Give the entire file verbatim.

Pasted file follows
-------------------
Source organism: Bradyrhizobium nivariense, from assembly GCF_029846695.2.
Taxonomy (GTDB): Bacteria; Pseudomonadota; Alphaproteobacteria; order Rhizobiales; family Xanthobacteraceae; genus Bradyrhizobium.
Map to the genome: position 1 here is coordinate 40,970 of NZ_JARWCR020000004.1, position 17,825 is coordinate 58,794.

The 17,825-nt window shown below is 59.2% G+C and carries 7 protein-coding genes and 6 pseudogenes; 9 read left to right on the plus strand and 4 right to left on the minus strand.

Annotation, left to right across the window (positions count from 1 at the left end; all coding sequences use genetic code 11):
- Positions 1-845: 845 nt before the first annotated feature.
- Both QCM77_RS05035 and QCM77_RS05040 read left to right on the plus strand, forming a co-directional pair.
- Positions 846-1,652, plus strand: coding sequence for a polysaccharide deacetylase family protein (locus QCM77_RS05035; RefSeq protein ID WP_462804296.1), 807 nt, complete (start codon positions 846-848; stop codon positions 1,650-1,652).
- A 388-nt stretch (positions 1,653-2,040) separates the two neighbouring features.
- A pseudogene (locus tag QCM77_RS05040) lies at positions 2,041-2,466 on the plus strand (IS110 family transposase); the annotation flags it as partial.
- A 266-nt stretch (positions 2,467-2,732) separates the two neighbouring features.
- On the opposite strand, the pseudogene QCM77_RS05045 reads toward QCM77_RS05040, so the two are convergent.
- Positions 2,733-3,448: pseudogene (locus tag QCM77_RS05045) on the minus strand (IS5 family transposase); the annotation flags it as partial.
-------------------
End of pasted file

Source organism: Bradyrhizobium nivariense, from assembly GCF_029846695.2.
Taxonomy (GTDB): Bacteria; Pseudomonadota; Alphaproteobacteria; order Rhizobiales; family Xanthobacteraceae; genus Bradyrhizobium.
Map to the genome: position 1 here is coordinate 40,970 of NZ_JARWCR020000004.1, position 17,825 is coordinate 58,794.

The 17,825-nt window shown below is 59.2% G+C and carries 7 protein-coding genes and 6 pseudogenes; 9 read left to right on the plus strand and 4 right to left on the minus strand.

Annotation, left to right across the window (positions count from 1 at the left end; all coding sequences use genetic code 11):
- Positions 1-845: 845 nt before the first annotated feature.
- Both QCM77_RS05035 and QCM77_RS05040 read left to right on the plus strand, forming a co-directional pair.
- Positions 846-1,652, plus strand: coding sequence for a polysaccharide deacetylase family protein (locus QCM77_RS05035; RefSeq protein ID WP_462804296.1), 807 nt, complete (start codon positions 846-848; stop codon positions 1,650-1,652).
- A 388-nt stretch (positions 1,653-2,040) separates the two neighbouring features.
- A pseudogene (locus tag QCM77_RS05040) lies at positions 2,041-2,466 on the plus strand (IS110 family transposase); the annotation flags it as partial.
- A 266-nt stretch (positions 2,467-2,732) separates the two neighbouring features.
- On the opposite strand, the pseudogene QCM77_RS05045 reads toward QCM77_RS05040, so the two are convergent.
- Positions 2,733-3,448: pseudogene (locus tag QCM77_RS05045) on the minus strand (IS5 family transposase); the annotation flags it as partial.